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Great Leadership Teams Have A ‘Greater Good’ Mindset

Members of a team helping each other to the top of a mountain
To effectively guide leadership team members toward understanding and fulfilling their team role, CEOs should consider the following principles.

In today’s dynamic business environment, the success of an organization hinges not only on the capabilities of its individual leaders but also on how the leadership team operates as a cohesive unit. Effective leadership team members possess a unique blend of skills, experience, mindset, and commitment that enable them to prioritize what’s best for their organizations over individual functional needs. Below, we explore the characteristics of effective leadership team members, the challenges they often face, and the critical role of CEOs in cultivating teams with the right mindset and capabilities.

Differentiating Leadership Team Membership

Transitioning from a functional manager to a leadership team member requires more than just a change in title; it necessitates a fundamental shift in mindset. When team members join a leadership team, they now have two important jobs. One is to use their skills and experience to optimize the effectiveness of their respective units and the other equally important job is to work as part of senior team to help the CEO shape and drive strategy and manage the intricacies of growing an organization. This shift in perspective demands a willingness of team members to sometimes subordinate functional needs for the greater good of the organization, a trait not always natural to individuals or clearly articulated by CEOs.

Challenges in Embracing a Team-First Mindset

Leadership teams that struggle to live by a greater good mindset inevitably run into challenges. The CEO’s effectiveness is minimized as they work to fill gaps created by silos and internal competition. Leadership team members spend unnecessary time lobbying and positioning to progress individual unit needs. Functional unit managers and staff receive mixed signals – goals and approach of the organization versus those of the unit – and often work at cross purposes from other units.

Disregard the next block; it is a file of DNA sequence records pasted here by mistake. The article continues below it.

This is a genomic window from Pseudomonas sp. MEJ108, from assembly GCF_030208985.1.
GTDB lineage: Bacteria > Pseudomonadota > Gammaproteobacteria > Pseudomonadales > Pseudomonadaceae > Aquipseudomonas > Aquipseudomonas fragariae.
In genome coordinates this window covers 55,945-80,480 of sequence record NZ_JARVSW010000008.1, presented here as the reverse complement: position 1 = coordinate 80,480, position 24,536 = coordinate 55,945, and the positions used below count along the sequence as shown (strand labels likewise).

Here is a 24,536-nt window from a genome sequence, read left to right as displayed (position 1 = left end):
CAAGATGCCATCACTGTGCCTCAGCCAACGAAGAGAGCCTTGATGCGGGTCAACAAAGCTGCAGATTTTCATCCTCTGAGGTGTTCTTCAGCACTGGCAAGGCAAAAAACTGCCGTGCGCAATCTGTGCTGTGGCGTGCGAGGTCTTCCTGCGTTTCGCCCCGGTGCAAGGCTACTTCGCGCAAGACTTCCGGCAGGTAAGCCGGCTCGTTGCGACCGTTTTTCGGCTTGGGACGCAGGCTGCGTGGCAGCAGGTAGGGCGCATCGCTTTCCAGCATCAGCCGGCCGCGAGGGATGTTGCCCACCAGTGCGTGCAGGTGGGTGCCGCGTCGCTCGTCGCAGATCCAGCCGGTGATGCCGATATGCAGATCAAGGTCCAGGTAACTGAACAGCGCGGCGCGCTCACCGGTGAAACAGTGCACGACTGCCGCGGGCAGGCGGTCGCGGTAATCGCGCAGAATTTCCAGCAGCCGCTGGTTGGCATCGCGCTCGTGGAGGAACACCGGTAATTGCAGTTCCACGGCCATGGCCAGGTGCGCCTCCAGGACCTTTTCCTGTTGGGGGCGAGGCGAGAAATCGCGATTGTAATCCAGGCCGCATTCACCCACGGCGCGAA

While most members of the leadership team intellectually embrace the principles of teamwork – such as shared goals, mutual respect, accountability, and clarity of roles – and genuinely strive to be good teammates, many fall short of these expectations for various reasons. Initially, CEOs may presume that assembling a group of talented senior managers is adequate for cultivating a robust leadership team, while team members may assume that their existing skills and past experiences suffice for effective teamwork. The relentless pace and pressures inherent in managing an organization often compel leadership team members to prioritize immediate functional gains over the long-term sustainability of the organization. Additionally, entrenched mindsets and a failure to recognize the importance of the natural interdependencies between functions further compound the challenges faced by leadership teams.

Critical Characteristics of Effective Leadership Team Members

To navigate these challenges successfully, effective leadership team members adopt several key characteristics. They possess strong functional expertise while remaining dedicated to the organization’s mission and values. They also demonstrate a willingness and capacity to adopt a greater good mindset, prioritizing organizational needs over individual interests and taking a vested interest in the challenges and priorities of colleagues. Examples abound, such as a Chief Revenue Officer delaying hiring of salespeople to support resources required for a critical software implementation or a CFO proactively stepping in to mentor program managers on how to better manage the financial aspects of their programs.